Keener returns to borough council, pavement program being finalized
Council voted to appoint former council member Barbara Keener to fill the vacant seat created by the resignation last month of Frank Bernardini.
Ms. Keener is a retired Pittsburgh Public School high school teacher and a lifelong borough resident. She served on council 2013-2015.
Council also voted unanimously to hire Anna Jandric and Ryan Tranter as part-time police officers. Brian Prunty was promoted to full-time police officer, in accordance with Civil Service rules and regulations.
In his January police report, the mayor said there were 378 total calls; 29 narcotics arrests; two DUI arrests; 17 domestics; three criminal mischiefs; and one burglary. The police served 8 arrest warrants. The K-9 units were used 15 times.
The mayor said the drug arrests occurred throughout the borough, with many at traffic stops.
All police equipment is up and running. All training is up-to-date.
In the engineer’s report read by council President Amber McGough, Gateway Engineers is working with the borough manager to finalize the project scope for the 2016 pavement maintenance program.
Gateway is also preparing a flow monitoring plan to comply with the requirements of the new consent order.
The borough received the Community Development Block Grant (CDBG) funds for the handicapped ramps on Brownsville Rd. The engineers are working with the contractor and borough to finalize documents.
Gateway is in the process of preparing plans and specifications for the replacement of the remaining sidewalk in the 100 and 200 blocks of Brownsville Rd.
Council then voted 6-1 to approve payment No. 1 to R&B Construction and Excavating for $58,738.50 for the Brownsville Rd. ADA handicap ramp project.
Councilman Nick Viglione dissented because the final amount is $22,000 over the bid amount. He said he wanted an explanation from the company or engineers as the higher cost was never approved by council.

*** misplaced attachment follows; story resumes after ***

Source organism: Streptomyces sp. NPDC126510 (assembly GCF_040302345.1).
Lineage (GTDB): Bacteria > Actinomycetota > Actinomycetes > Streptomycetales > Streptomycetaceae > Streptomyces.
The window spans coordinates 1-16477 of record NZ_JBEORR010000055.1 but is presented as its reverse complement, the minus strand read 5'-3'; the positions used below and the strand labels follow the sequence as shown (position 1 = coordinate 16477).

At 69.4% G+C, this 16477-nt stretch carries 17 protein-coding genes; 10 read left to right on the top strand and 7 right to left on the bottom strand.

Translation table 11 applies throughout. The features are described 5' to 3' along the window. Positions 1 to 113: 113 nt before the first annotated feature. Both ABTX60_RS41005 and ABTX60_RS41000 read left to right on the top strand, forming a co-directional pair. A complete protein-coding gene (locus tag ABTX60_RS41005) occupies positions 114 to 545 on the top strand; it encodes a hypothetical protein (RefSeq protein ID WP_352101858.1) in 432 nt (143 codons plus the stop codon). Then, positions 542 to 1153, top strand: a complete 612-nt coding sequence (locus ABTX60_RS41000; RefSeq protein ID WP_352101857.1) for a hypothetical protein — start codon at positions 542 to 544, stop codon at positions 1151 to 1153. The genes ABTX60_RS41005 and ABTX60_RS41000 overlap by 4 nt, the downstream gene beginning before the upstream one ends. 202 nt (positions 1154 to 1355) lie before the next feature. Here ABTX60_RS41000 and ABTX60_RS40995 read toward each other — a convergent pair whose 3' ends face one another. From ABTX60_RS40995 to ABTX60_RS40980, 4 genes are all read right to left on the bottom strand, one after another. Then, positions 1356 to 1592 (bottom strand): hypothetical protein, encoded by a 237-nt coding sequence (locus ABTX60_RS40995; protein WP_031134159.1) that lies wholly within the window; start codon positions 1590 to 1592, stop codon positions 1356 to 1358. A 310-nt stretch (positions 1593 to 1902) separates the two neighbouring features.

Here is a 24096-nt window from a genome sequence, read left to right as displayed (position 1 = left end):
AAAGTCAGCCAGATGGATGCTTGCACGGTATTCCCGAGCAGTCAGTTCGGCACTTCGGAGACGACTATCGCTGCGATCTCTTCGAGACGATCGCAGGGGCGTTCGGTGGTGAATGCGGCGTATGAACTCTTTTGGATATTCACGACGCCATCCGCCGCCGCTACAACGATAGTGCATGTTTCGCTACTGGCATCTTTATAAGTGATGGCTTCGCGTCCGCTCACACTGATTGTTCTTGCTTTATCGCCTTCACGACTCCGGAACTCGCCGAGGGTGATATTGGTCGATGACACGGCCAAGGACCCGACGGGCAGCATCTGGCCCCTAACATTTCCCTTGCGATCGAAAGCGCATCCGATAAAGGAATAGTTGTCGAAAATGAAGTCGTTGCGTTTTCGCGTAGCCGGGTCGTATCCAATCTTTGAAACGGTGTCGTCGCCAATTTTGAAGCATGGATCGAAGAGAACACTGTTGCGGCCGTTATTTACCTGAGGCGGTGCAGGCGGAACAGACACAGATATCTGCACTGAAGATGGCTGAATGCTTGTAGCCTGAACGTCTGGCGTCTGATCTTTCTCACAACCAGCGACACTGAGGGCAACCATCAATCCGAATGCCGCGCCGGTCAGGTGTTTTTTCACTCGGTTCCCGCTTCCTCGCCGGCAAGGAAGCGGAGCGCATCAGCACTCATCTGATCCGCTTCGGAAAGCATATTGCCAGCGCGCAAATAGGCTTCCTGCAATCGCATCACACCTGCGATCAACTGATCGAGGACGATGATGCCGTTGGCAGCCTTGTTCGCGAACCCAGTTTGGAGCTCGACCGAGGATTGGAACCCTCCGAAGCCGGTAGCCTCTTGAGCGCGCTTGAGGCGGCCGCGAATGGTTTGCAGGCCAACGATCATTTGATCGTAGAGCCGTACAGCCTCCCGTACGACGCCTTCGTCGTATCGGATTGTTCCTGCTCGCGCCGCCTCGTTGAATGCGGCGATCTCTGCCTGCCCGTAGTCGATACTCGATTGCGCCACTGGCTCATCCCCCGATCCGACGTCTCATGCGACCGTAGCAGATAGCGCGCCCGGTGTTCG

In the code enforcement report from inspector Chuck Knaus for Jan. 8 to Feb. 4, Councilman David Beltz reported there were 11 violation notices; 25 citations; 29 rental inspections; one occupancy permit issued; and three legal complaints.
Mr. Beltz said he, Mr. Knaus, and borough manager Ricky Hopkinson met on Feb. 11. Mr. Knaus talked Mr. Beltz through his daily routine, and answered questions.
When asked for suggestions, Mr. Knaus said a better property maintenance code for dealing with shrubbery would be beneficial. Currently, the only category is “high grass.”
Mr. Beltz said he would look into the matter.
Next, council adopted an ordinance establishing prohibitions for parking on yellow lines.
To a question of what if a resident paints the yellow lines, police Chief Matthew Juzwick said it is not legal, and that the police can tell by the color shade if it is authentic.
In the question-and-answer session, an attendee asked about the borough’s plan for abandoned houses. He said the porch on a house on Elizabeth St. looks like it is ready to fall.
Mr. Hopkinson said the borough is trying to demolish five to six buildings a year with the worst public safety hazards.
Solicitor Deron Gabriel said the CDBG program is becoming more stringent, and may not support as many demolitions next year.
Mr. Hopkinson said he would like to look outside the CDBG funds for demolitions.
In the solicitor’s report, council voted to accept the donation to the borough of 129 Frederick St.
Mr. Hopkinson said, in the short term, the lot could be a parklet, garden, or other passive greenspace.
In the long term, the borough hopes to sell the lot to an adjacent property owner for use as a side yard, or it could be a site for infill housing.
Either way, the borough opted to accept the donation to proactively combat blight in the community.
In announcements, the Mt. Oliver real estate tax bills will be mailed out in early March. The tax payment due dates are: April 30, discount; June 30, face; and July 1, penalty.
The next council meeting will be on March 21.